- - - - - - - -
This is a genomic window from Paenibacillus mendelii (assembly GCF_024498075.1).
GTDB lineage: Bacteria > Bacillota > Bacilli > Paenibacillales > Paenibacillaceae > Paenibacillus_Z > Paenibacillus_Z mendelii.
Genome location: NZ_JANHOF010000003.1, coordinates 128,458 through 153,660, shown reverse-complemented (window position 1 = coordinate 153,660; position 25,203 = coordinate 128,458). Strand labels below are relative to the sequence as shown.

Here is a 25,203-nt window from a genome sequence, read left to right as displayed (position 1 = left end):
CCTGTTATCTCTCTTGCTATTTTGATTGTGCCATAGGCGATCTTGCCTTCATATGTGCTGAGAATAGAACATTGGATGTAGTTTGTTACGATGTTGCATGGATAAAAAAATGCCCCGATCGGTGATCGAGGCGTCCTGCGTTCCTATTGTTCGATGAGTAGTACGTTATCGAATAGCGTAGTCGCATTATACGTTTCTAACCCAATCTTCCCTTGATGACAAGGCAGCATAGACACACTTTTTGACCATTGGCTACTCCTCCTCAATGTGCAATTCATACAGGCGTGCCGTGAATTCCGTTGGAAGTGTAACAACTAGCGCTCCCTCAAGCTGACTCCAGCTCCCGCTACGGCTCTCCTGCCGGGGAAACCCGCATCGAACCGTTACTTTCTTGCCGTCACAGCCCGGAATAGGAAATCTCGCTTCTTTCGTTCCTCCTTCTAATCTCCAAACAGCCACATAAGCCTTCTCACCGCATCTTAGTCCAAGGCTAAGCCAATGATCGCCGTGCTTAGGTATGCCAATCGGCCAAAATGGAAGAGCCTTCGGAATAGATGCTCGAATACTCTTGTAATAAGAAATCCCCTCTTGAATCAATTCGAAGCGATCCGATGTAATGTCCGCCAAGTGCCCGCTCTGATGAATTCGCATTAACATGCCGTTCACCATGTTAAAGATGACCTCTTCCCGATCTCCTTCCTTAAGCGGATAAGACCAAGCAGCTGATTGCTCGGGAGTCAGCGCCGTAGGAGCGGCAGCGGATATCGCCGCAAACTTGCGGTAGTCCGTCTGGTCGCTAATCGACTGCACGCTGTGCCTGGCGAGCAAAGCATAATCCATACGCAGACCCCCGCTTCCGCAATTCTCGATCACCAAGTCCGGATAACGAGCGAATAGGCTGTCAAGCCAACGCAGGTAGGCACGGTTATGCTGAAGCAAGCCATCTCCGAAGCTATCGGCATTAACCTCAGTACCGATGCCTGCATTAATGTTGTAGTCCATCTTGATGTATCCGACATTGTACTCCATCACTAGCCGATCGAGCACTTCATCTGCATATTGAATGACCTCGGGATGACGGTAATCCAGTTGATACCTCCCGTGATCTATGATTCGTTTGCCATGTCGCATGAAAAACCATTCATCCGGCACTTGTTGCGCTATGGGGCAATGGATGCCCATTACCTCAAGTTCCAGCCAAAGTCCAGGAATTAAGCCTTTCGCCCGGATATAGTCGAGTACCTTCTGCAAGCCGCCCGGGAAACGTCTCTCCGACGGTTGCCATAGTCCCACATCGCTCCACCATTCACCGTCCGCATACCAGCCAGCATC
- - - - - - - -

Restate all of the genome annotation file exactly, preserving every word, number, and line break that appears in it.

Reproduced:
This is a genomic window from Paenibacillus mendelii (assembly GCF_024498075.1).
GTDB lineage: Bacteria > Bacillota > Bacilli > Paenibacillales > Paenibacillaceae > Paenibacillus_Z > Paenibacillus_Z mendelii.
Genome location: NZ_JANHOF010000003.1, coordinates 128,458 through 153,660, shown reverse-complemented (window position 1 = coordinate 153,660; position 25,203 = coordinate 128,458). Strand labels below are relative to the sequence as shown.

Here is a 25,203-nt window from a genome sequence, read left to right as displayed (position 1 = left end):
CCTGTTATCTCTCTTGCTATTTTGATTGTGCCATAGGCGATCTTGCCTTCATATGTGCTGAGAATAGAACATTGGATGTAGTTTGTTACGATGTTGCATGGATAAAAAAATGCCCCGATCGGTGATCGAGGCGTCCTGCGTTCCTATTGTTCGATGAGTAGTACGTTATCGAATAGCGTAGTCGCATTATACGTTTCTAACCCAATCTTCCCTTGATGACAAGGCAGCATAGACACACTTTTTGACCATTGGCTACTCCTCCTCAATGTGCAATTCATACAGGCGTGCCGTGAATTCCGTTGGAAGTGTAACAACTAGCGCTCCCTCAAGCTGACTCCAGCTCCCGCTACGGCTCTCCTGCCGGGGAAACCCGCATCGAACCGTTACTTTCTTGCCGTCACAGCCCGGAATAGGAAATCTCGCTTCTTTCGTTCCTCCTTCTAATCTCCAAACAGCCACATAAGCCTTCTCACCGCATCTTAGTCCAAGGCTAAGCCAATGATCGCCGTGCTTAGGTATGCCAATCGGCCAAAATGGAAGAGCCTTCGGAATAGATGCTCGAATACTCTTGTAATAAGAAATCCCCTCTTGAATCAATTCGAAGCGATCCGATGTAATGTCCGCCAAGTGCCCGCTCTGATGAATTCGCATTAACATGCCGTTCACCATGTTAAAGATGACCTCTTCCCGATCTCCTTCCTTAAGCGGATAAGACCAAGCAGCTGATTGCTCGGGAGTCAGCGCCGTAGGAGCGGCAGCGGATATCGCCGCAAACTTGCGGTAGTCCGTCTGGTCGCTAATCGACTGCACGCTGTGCCTGGCGAGCAAAGCATAATCCATACGCAGACCCCCGCTTCCGCAATTCTCGATCACCAAGTCCGGATAACGAGCGAATAGGCTGTCAAGCCAACGCAGGTAGGCACGGTTATGCTGAAGCAAGCCATCTCCGAAGCTATCGGCATTAACCTCAGTACCGATGCCTGCATTAATGTTGTAGTCCATCTTGATGTATCCGACATTGTACTCCATCACTAGCCGATCGAGCACTTCATCTGCATATTGAATGACCTCGGGATGACGGTAATCCAGTTGATACCTCCCGTGATCTATGATTCGTTTGCCATGTCGCATGAAAAACCATTCATCCGGCACTTGTTGCGCTATGGGGCAATGGATGCCCATTACCTCAAGTTCCAGCCAAAGTCCAGGAATTAAGCCTTTCGCCCGGATATAGTCGAGTACCTTCTGCAAGCCGCCCGGGAAACGTCTCTCCGACGGTTGCCATAGTCCCACATCGCTCCACCATTCACCGTCCGCATACCAGCCAGCATC